WASHINGTON --FEELING FRISKY, I found myself this week respecting Antonin Scalia's dissenting position on whether the government should kill people for what they did as kids.
And I found myself scratching my head over the tiny, five-justice majority's view on why that's now wrong.
Scalia has consistency and clarity on his side. The majority failed on both counts, unable to deal with the basic question of whether the death penalty itself or its application to the acts of adolescents is inherently cruel. Instead, it used to a great extent the other leg in the Eighth Amendment's standard, that this kind of killing is unusual. It was the flip side of a famously poor argument: Everybody does it. The best the majority could muster was the observation that virtually nobody does it anymore.
What's still lost in all this is a position I've long believed can unite left and right - that the death penalty is a government program and as such is by definition arbitrary, capricious, and illogical in its application. It's bad enough that the government does stuff like regulate dangerous drugs to serve the interests of the people who manufacture them as opposed to the people who use them. It's intolerable if this kind of Catch-22 madness is the daily routine in killing by government.
Scalia is not in favor of killing adolescent killers or if he is that has nothing to do with his views as a Supreme Court justice about the issue the court decided this week. Scalia is conservative, as in very, very conservative. His dissent cogently attacks the majority's reliance on its own notions of what is cruel or unusual as well as its reliance on the evolving trend in the rest of the world.
As a conservative, Scalia believes it is more important to uphold the tradition that remains in most states in this country, what he calls ''the centuries-old American practice a practice still engaged in by a large majority of the relevant states of letting a jury of 12 citizens decide whether in the particular case youth should be the basis for withholding the death penalty.''
He might have added that behind that tradition are the decisions of elected state legislatures on whether to have whatever kind of death penalty they choose, including none, subject to federal constitutional standards.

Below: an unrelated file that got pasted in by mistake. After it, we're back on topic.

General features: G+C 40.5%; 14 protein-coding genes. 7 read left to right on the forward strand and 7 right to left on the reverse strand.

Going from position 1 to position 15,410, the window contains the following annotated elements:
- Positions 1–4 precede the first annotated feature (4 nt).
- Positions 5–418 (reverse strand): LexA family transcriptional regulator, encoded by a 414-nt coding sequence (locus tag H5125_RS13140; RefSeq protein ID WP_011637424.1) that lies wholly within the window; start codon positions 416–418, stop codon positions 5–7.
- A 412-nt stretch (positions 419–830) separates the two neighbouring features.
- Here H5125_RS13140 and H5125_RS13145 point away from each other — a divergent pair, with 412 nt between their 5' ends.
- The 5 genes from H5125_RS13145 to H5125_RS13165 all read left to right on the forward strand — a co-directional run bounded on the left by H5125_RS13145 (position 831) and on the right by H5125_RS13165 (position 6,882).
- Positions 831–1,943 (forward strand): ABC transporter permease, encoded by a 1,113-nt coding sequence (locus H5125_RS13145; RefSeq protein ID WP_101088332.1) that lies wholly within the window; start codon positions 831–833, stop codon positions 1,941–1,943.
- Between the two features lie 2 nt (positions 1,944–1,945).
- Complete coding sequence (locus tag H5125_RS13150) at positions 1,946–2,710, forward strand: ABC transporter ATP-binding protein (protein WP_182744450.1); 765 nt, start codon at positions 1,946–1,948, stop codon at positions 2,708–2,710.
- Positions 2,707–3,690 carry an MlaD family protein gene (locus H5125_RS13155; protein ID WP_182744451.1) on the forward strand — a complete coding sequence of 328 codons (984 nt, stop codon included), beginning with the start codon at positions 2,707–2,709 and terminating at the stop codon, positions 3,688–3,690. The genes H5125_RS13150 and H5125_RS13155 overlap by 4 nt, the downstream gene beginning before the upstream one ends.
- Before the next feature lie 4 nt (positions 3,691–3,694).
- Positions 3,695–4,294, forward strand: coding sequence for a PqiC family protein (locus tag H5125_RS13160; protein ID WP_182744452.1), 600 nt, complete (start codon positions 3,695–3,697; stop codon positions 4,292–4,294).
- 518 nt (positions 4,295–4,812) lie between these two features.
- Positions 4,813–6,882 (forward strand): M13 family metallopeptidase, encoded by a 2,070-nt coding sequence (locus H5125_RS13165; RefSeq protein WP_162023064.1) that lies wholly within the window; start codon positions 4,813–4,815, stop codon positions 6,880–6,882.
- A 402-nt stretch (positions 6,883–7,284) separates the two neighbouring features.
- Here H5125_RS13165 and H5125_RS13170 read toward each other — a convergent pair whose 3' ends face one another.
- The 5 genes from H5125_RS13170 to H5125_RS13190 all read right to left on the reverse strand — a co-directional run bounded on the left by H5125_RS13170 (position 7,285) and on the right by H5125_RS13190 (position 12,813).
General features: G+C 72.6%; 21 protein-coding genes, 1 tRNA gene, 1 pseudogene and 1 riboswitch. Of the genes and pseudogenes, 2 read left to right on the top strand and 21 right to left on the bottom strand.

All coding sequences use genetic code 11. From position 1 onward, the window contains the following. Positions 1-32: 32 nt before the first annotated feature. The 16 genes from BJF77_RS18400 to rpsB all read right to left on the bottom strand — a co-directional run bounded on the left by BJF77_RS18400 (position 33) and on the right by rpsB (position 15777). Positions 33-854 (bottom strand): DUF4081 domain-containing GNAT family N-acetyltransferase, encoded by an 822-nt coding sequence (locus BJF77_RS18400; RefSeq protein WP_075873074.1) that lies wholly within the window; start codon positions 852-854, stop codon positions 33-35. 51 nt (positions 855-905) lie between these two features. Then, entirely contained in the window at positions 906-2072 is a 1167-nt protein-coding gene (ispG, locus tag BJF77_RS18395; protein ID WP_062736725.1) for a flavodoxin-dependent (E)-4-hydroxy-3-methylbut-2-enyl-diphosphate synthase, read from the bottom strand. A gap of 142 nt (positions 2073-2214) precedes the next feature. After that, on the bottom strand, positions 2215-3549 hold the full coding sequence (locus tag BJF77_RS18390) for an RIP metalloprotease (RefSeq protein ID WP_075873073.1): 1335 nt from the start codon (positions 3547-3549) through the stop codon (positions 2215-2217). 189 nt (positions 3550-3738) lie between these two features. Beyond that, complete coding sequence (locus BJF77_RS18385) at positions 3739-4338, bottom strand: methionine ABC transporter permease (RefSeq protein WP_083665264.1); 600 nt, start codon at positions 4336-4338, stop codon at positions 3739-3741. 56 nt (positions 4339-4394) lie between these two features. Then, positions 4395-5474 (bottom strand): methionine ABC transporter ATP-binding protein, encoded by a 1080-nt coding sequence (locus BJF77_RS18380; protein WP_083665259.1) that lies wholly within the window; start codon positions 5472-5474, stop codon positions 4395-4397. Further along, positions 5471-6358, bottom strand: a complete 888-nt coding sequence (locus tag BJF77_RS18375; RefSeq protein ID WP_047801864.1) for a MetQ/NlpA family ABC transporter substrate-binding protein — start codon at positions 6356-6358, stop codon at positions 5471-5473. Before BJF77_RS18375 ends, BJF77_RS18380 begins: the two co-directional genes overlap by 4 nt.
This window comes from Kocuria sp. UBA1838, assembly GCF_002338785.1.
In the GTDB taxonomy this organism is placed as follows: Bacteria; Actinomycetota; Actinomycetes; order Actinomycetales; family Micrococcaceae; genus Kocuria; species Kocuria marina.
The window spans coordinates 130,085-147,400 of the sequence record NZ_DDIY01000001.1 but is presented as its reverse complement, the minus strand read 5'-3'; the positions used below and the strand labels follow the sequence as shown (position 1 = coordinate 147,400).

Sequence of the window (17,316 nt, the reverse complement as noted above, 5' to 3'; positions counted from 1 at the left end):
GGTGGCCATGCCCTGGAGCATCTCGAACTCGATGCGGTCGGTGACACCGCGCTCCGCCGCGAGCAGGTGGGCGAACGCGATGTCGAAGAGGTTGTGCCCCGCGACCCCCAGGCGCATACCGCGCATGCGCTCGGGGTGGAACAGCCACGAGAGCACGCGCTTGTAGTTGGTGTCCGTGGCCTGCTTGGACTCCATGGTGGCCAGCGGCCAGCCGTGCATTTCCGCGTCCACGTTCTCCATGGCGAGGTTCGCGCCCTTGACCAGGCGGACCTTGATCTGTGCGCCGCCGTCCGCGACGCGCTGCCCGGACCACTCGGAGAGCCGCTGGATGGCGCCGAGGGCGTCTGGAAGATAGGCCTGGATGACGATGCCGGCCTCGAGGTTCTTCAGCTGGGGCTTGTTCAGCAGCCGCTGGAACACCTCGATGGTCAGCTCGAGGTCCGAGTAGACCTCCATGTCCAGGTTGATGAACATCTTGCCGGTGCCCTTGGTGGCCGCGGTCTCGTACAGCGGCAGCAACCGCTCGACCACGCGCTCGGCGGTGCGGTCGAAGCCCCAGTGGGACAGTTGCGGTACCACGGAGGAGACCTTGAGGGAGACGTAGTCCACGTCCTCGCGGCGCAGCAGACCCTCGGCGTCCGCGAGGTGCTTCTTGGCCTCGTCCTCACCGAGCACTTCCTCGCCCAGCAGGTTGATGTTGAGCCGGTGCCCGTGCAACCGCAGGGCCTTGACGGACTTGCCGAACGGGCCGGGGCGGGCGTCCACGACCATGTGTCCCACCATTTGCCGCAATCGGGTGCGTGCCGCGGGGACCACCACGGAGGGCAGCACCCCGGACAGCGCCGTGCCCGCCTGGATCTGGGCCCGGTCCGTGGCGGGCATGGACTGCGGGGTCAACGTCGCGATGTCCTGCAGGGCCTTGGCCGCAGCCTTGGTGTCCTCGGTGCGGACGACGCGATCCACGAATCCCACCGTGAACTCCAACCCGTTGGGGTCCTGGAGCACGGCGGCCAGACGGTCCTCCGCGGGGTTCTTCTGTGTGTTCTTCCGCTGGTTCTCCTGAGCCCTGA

I don't agree with him, but I get where he is coming from. Moreover, I understand his position about the propriety of taking global survey to inform a US standard. He did something similar in dissenting from other decisions that banned the death penalty for people who are ''retarded.''
The majority, for whom another conservative, Anthony Kennedy, wrote mixed a general view of adolescence with its view of trends in the world and in the United States.
It is, I guess, fine to argue as Kennedy did that the ability to understand consequences, impulses, peer pressure, and character itself are all a function of age and that adolescents cannot be lumped with ''mature'' people as equally culpable. The view, however, is by definition subjective and arbitrary when it comes to the deadly and absurd business of choosing a cutoff age. Arguments aside, the new standard is that the state can kill
you for something you did after your 18th birthday, but you live if you committed a heinous murder at 17 years, 11 months, 29 days. I'm just one person but I don't recall changing that much in that interval.
Kennedy is compelling in marshaling the facts about current trends the fact, for example, that over the last 15 years all seven of the countries that had carried out executions for juvenile crimes have since stopped doing it. The implication, however, is troubling that basic principles in our law are affected by recent decisions in Congo, China, Nigeria, Yemen, Saudi Arabia, Pakistan, and Iran.
More relevant is the situation here. By the Kennedy opinion's count, 18 states that have the death penalty but don't allow it for juvenile crime should be added to the 12 that have no death penalty to constitute a clear majority. This produced a hair-splitting dissent from Scalia and Sandra Day O'Connor that the 12 states are different and a sharp barb from Scalia that this is like counting the Amish in a consumer poll on electric cars.
What is missing in the Kennedy opinion, however, is an understanding that the majority was simply adding a new absurdity to a bureaucratic maze that is already absurd. Do one crime in one state and you get death; do the same crime in another state and you get life; find a piece of exculpatory evidence after a certain date and it doesn't matter if you're not guilty;
kill a white person and your chances of death go way up. Now, the accident of a birthday is added to the pile, along with an earlier decision that made life or death subject to an IQ test cutoff.
When the death penalty was briefly unconstitutional in the 1970s, a different Supreme Court was both right and wrong in its decision. It was right to show that by studying the way the death penalty was administered it was clear that it was inherently a denial of equal protection and due process.
It was wrong, however, to decide that it was possible for political human beings to fix that fatal flaw.
Thomas Oliphant's e-mail address is firstname.lastname@example.org